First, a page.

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Ben Jones
Ben Jones, UK Lawyer
Category: Employment Law
Satisfied Customers: 48209
Experience:  Qualified Employment Solicitor - Please start your question with 'For Ben Jones'
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I work for royal mail and I am on a permanent contract on 32

Resolved Question:

I work for royal mail and I am on a permanent contract on 32 hours and for the last 5 years plus I have worked 39 hours a week, I have asked for a full time contract to no avail is there anything written in employment law that they have to give me a full time contract after working full time hours for this length of time.
Thanks
Mandy
Submitted: 1 year ago.
Category: Employment Law
Expert:  Ben Jones replied 1 year ago.

Hello, my name is***** am a qualified lawyer and I will be assisting you with your question today.

Expert:  Ben Jones replied 1 year ago.

How long have you worked there for all in all?

Customer: replied 1 year ago.
8 years and 2 months
Expert:  Ben Jones replied 1 year ago.

Thank you for your response Mandy. I will review the relevant information and laws and will get back to you at the earliest opportunity. There is no need to wait here as you will receive an email when I have responded. Also, please do not responded to this message as it will just push your question to the back of the queue and you may experience unnecessary delays. Thank you.

Expert:  Ben Jones replied 1 year ago.

The only thing you can realistically rely on is that there is a principle in employment law where terms may become implied into an employment contract by ‘custom and practice’. This makes them contractually binding even if they are not written down anywhere. This area of law is rather complex and it is usually only down to the courts to establish with certainty if something had become an implied term. Nevertheless, it does not prevent employees from directly raising this argument with their employers.

The basic requirement for implying terms is the presumed intention of the parties, in other words - did the employer and employee intend for the terms in question to be treated as contractual. In general, a practice would need to have been clearly communicated and consistently applied for a substantial period of time before it can be considered an implied contractual term. Therefore, something that is uncertain, not communicated properly, not been applied consistently or has just been around for a few months is unlikely to qualify.

Case law has suggested that the following are important factors when considering whether a term has become implied in a contract:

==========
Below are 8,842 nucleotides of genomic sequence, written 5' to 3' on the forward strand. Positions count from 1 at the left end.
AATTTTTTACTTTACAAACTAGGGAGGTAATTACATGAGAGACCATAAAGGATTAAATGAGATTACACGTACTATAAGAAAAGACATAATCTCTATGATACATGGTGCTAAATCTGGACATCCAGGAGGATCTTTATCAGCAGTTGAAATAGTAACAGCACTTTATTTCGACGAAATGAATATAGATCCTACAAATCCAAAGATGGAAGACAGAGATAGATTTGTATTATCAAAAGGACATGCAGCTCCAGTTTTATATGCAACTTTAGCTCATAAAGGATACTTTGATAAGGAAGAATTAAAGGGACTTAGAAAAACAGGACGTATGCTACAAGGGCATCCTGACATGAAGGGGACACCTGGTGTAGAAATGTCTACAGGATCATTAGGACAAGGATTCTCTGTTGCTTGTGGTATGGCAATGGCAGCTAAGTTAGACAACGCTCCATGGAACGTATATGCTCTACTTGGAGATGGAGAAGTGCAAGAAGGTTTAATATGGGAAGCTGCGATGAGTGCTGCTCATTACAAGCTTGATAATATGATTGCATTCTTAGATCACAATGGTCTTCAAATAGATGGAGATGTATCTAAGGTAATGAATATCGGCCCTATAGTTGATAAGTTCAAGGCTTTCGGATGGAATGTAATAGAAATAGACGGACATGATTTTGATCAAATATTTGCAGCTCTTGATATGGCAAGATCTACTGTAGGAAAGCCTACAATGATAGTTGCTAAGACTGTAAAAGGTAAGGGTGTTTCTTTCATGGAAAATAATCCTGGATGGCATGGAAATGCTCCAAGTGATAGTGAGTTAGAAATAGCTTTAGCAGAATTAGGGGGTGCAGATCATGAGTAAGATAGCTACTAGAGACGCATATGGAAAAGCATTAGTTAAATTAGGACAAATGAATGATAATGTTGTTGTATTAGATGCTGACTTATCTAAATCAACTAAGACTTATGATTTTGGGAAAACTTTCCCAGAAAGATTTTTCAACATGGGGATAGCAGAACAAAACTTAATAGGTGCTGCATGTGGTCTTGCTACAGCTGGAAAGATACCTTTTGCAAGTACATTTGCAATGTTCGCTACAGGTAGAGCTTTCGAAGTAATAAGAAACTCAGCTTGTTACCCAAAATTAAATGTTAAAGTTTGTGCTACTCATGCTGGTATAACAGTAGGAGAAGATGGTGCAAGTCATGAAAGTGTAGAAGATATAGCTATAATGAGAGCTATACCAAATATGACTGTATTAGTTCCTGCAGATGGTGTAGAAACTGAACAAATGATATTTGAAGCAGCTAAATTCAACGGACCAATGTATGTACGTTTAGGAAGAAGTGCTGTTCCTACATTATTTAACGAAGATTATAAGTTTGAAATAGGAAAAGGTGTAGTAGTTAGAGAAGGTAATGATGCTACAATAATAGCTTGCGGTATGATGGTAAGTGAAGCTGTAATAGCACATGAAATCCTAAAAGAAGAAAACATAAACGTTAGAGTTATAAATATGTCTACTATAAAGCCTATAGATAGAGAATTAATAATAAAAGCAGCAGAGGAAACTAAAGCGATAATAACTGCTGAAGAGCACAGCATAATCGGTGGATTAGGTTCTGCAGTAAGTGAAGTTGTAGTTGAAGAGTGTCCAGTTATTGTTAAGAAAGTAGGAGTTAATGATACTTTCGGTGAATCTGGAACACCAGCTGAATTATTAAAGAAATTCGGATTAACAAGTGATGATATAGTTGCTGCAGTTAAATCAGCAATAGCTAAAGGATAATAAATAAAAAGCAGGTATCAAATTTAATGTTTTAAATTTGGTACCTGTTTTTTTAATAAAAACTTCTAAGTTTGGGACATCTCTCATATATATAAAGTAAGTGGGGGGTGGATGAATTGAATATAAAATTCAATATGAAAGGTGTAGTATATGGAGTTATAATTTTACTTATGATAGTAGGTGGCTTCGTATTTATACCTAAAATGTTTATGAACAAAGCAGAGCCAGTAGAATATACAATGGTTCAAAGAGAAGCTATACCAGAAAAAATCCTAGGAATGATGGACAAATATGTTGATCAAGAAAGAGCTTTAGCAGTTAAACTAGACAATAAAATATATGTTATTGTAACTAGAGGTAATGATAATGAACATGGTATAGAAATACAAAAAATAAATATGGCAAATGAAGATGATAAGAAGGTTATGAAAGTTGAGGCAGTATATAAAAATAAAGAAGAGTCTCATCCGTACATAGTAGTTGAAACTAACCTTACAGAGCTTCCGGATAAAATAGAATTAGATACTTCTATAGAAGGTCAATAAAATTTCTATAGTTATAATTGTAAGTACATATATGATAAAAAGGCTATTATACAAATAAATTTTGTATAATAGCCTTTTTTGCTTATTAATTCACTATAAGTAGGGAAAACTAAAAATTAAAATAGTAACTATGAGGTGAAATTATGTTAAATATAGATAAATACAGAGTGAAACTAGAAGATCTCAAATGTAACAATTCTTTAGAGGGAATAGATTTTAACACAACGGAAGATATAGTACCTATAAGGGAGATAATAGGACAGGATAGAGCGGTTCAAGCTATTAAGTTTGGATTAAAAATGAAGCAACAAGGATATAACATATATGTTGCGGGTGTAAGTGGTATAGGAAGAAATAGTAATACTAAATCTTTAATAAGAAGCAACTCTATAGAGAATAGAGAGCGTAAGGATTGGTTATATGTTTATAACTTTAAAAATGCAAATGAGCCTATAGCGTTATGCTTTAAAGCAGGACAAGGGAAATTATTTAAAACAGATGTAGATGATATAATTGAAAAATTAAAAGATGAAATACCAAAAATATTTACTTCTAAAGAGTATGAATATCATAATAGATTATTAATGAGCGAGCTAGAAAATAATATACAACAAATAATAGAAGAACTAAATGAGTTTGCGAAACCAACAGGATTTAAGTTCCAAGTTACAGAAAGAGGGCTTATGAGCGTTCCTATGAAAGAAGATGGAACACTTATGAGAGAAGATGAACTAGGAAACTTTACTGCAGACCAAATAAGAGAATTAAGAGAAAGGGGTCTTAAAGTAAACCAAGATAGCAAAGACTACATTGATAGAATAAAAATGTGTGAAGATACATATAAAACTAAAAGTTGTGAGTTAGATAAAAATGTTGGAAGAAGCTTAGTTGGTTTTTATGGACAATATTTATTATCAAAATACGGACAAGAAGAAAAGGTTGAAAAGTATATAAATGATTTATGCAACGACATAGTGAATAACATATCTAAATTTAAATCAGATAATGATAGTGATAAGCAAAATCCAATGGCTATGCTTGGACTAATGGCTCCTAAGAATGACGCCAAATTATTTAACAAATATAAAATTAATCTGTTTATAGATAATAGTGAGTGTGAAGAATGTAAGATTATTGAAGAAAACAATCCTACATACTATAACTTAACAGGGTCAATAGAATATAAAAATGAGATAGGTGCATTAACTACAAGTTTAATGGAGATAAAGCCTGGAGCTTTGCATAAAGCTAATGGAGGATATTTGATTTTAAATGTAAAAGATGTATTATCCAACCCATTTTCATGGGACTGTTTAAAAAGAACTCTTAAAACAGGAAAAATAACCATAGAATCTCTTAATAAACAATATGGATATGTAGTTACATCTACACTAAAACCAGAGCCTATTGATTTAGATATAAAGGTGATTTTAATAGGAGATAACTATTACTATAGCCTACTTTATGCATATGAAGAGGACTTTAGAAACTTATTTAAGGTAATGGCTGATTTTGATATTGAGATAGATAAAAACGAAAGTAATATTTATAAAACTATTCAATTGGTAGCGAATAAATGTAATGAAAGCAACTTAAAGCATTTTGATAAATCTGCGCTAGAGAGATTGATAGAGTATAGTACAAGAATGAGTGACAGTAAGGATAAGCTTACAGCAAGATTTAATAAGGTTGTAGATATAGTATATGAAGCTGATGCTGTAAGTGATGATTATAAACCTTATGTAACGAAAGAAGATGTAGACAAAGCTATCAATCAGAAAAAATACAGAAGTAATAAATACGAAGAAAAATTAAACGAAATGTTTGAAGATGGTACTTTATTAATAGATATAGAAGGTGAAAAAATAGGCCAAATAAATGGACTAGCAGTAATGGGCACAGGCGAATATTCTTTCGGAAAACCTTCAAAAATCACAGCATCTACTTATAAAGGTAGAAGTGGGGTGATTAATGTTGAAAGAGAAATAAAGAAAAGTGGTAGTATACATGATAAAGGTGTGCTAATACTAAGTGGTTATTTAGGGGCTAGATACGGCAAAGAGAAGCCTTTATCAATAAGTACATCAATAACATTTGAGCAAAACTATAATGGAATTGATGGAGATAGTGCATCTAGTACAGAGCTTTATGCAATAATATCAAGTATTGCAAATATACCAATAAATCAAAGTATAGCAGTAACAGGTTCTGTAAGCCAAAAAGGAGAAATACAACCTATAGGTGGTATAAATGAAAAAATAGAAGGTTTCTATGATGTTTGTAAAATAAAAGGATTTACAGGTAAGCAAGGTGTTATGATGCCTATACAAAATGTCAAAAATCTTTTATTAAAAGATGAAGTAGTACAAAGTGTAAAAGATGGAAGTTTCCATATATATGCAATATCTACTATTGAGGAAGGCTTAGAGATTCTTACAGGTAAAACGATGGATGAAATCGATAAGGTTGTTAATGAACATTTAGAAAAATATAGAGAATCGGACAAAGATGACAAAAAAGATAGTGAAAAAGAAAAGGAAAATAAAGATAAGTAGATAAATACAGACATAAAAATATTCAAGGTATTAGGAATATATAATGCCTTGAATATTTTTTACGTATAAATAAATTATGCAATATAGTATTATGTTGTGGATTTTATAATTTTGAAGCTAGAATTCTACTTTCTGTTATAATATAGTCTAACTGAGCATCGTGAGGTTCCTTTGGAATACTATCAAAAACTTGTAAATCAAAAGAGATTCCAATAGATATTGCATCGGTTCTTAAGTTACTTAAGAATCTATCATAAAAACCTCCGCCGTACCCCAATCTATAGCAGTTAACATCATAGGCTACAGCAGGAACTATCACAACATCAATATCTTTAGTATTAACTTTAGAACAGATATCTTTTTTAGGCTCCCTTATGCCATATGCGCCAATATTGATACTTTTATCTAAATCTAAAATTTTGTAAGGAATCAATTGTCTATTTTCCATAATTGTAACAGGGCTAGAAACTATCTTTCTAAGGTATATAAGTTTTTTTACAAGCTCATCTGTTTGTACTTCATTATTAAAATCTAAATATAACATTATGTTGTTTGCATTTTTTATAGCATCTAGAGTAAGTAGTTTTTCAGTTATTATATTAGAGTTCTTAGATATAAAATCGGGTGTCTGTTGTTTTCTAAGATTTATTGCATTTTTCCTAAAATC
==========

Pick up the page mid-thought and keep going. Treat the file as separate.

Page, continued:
{C}· On how many occasions, and over how long a period, the terms in question have been applied - the more times they have been applied and the longer the period over which this has occurred, the stronger the argument they had become implied into the contract

{C}· Whether the terms are always the same - large differences will make the argument they had become implied weaker

{C}· The extent to which the terms are publicised generally - there must be widespread knowledge and understanding amongst the workforce that such terms were being applied

You may tell the employer that you believe the term or practice you are relying on has been implied into the contract through 'custom and practice' and see what they say. They could of course deny that and refuse to discuss the matter and if that is the case then you can only realistically challenge this by taking your case to an employment tribunal, although you are free to raise a grievance with the employer first to try and deal with this internally.

This is your basic legal position. I have more detailed advice for you in terms of the options you have for taking this further if it is not resolved directly with the employer, which I wish to discuss so please take a second to leave a positive rating for the service so far (by selecting 3, 4 or 5 stars) and I can continue with that and answer any further questions you may have. Don’t worry, there is no extra cost and leaving a rating will not close the question and we can continue this discussion. Thank you

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Expert:  Ben Jones replied 1 year ago.

Thank you. In the first instance you should consider raising a grievance if necessary and use the information provided to argue that this is likely to have become a permanent arrangement due to custom and practice. If the grievance is rejected then your only other option may have to be constructive dismissal, where you are forced to resign as a result of the employer’s alleged breach of contract to refuse to recognise this arrangement. Obviously that should be a last resort but it is there if needed.